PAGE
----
The Anime Wave of those years brought to us Italian children 30 minutes length episodes (against the usual 10 minutes of Disneys or Looney Tunes), plus new themes: until then cartoons were confined to slapstick and fairy tales and now we also had real heroes, everyday emotions, magical powers and super powers, space adventure, fantasy, etc. Often the heroes of the stories were normal everyday kids like us. The impact on Italian children culture and consequently the way children's television was conceived was huge: any broadcaster, small or big, from state or privately own, understood that Anime were a powerful new genre. There were many series and many episodes available, so in a few years animated cartoons were available for 12 hours a day non stop! The phenomenon remained peculiar to south Europe (Italy, Spain and France in particular) so much that until today English speaking countries don't even know the existence of many Anime of those years.

Personally it was and it remains to me, like a magical moment where our little brains were blown away, as if we had a zen illumination or something like it: we realized there are so many kinds of imagination out there, and many different cultures as well. Without the work of Shingo Araki and his colleagues we would have encountered these new magical worlds only very later or not at all. Somehow their animated cartoons freed our minds, they allowed us to imagine something different from the usual, something new and outrageous.

The work of Shingo Araki and his colleagues remains original even today, and it reminds me of a time in which style and personality had a meaning in Japanese Anime (SIC!). The recent remakes of his series (Babel II, Princess Saphire) simply cannot compete with the originals. Araki retired as he was 68, so he worked almost all his life!
If you want to read more about him, here are a couple of pages:
In Italian from Wikipedia:
In English: Very informative this one!
I want to say a big “Thank you Maestro!”, I hope in the next astral-plane they already prepared pencils and paper for your arrival!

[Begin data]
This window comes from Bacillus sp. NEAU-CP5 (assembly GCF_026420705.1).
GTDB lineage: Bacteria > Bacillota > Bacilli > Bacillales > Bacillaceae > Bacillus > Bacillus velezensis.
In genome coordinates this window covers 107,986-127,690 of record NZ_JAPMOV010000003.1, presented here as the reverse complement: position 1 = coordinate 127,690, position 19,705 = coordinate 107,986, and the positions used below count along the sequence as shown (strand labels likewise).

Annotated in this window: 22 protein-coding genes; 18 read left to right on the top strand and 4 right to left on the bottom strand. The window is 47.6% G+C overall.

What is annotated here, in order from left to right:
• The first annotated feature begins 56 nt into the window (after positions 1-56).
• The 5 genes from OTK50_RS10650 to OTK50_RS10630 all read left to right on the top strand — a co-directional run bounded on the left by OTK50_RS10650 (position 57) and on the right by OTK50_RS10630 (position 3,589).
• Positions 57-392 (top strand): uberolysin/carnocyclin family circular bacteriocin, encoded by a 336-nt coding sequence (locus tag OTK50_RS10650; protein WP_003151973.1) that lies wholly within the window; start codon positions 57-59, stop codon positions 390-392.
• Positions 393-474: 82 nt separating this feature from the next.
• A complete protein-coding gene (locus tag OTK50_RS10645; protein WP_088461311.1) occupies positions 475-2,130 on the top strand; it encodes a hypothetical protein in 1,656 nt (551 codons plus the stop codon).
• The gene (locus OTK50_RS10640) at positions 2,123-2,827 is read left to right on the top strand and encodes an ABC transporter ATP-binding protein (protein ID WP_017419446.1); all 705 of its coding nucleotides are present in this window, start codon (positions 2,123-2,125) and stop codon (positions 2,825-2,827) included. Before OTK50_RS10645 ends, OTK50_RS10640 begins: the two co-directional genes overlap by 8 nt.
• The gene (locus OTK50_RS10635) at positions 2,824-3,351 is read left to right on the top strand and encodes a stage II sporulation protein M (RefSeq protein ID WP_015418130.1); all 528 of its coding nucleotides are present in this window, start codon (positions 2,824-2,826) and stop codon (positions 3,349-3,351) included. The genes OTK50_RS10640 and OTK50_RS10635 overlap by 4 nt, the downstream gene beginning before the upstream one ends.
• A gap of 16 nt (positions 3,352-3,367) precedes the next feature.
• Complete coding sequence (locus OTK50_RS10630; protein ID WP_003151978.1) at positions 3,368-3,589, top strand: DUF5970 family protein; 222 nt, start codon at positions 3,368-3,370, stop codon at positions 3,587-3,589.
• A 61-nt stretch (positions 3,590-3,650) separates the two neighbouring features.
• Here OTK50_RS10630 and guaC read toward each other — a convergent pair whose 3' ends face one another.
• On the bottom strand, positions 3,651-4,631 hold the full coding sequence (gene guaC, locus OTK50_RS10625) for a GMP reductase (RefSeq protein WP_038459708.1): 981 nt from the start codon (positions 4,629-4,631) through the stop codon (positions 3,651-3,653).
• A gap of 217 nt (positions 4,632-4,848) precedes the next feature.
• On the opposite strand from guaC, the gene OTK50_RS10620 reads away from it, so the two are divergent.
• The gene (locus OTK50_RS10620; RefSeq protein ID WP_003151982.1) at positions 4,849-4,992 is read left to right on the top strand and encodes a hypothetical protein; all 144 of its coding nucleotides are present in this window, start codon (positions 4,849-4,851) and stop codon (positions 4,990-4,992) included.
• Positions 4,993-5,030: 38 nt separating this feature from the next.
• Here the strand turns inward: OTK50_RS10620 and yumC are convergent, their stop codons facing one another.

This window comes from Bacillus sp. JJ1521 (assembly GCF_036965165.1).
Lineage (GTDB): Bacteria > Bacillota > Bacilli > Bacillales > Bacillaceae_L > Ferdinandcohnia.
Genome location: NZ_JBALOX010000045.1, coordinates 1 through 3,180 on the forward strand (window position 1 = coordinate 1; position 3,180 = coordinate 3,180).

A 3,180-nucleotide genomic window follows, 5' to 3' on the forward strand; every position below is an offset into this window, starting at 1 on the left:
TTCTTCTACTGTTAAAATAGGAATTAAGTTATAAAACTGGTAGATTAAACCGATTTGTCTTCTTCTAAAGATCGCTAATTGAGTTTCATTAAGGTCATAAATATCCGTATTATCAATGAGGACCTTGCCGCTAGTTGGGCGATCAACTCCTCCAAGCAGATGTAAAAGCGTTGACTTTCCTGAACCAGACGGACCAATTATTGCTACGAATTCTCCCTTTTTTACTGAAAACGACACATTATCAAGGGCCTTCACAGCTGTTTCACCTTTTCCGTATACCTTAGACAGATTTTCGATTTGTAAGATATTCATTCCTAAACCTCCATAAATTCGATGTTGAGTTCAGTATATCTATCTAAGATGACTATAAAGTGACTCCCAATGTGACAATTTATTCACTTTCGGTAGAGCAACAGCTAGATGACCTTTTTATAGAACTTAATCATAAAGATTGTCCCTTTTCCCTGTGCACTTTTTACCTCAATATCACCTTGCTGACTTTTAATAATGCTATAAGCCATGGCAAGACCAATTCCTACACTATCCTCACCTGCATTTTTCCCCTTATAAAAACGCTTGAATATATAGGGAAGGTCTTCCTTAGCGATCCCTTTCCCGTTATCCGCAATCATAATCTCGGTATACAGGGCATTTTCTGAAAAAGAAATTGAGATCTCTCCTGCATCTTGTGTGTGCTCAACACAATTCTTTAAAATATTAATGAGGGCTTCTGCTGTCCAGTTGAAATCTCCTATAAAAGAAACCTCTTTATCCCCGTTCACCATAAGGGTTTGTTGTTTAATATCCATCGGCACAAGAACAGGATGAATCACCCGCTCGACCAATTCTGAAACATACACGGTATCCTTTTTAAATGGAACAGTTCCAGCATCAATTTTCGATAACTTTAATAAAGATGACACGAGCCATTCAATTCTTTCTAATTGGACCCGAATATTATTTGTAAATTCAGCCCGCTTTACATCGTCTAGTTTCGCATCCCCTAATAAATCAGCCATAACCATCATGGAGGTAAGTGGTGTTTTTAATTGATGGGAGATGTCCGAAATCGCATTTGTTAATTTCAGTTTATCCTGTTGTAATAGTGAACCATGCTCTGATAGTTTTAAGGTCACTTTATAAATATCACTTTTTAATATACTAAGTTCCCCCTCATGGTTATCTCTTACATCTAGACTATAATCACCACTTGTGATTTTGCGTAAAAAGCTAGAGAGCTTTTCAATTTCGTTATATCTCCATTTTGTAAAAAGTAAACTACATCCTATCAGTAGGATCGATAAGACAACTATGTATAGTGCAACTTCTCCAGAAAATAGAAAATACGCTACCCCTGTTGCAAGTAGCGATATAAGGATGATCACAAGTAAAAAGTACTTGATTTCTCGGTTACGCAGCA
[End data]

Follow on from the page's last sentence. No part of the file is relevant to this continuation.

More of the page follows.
Freitag, 20. Januar 2012

"Befana's Story" gets noticed!

I am very happy to write, that my story of the Befana has been noticed and published on the website of a Berliner organization aimed to bilingual children and their parents.

You can go in the Italian section and click on the link "Invito alla lettura" (An invitation to read)
or simply click here
Thanks to Ilaria Bucchioni from the Italian organization "Bocconcini" for bringing the Befana's story to the attention of the A4K group.


Freitag, 6. Januar 2012

La Befana 2012!

Yeah, once again it is the 6th of January and in Italy the Befana comes to bring presents to kids!
This year I decided to spread via-internet the story of Befana, so to help this tradition to go on: I drew a 3 pages story aimed to kids and spread it all over my contacts.

Have a look at it, clicking on the images. The story is copyright free for everybody that wants to print it, send it, share it and/or use it in schools etc. I rely on the "internet-chain-effect" to spread the story!

Epiphany was, apparently, the "real Christmas", the day when we symbolically "are born again".
This day it is celebrated also in south Europe (as, for example, in Spain) and south Germany.
Click here to read the Wikipedia page about Epiphany.

Buona Befana! and feel free to share these pages if you like them!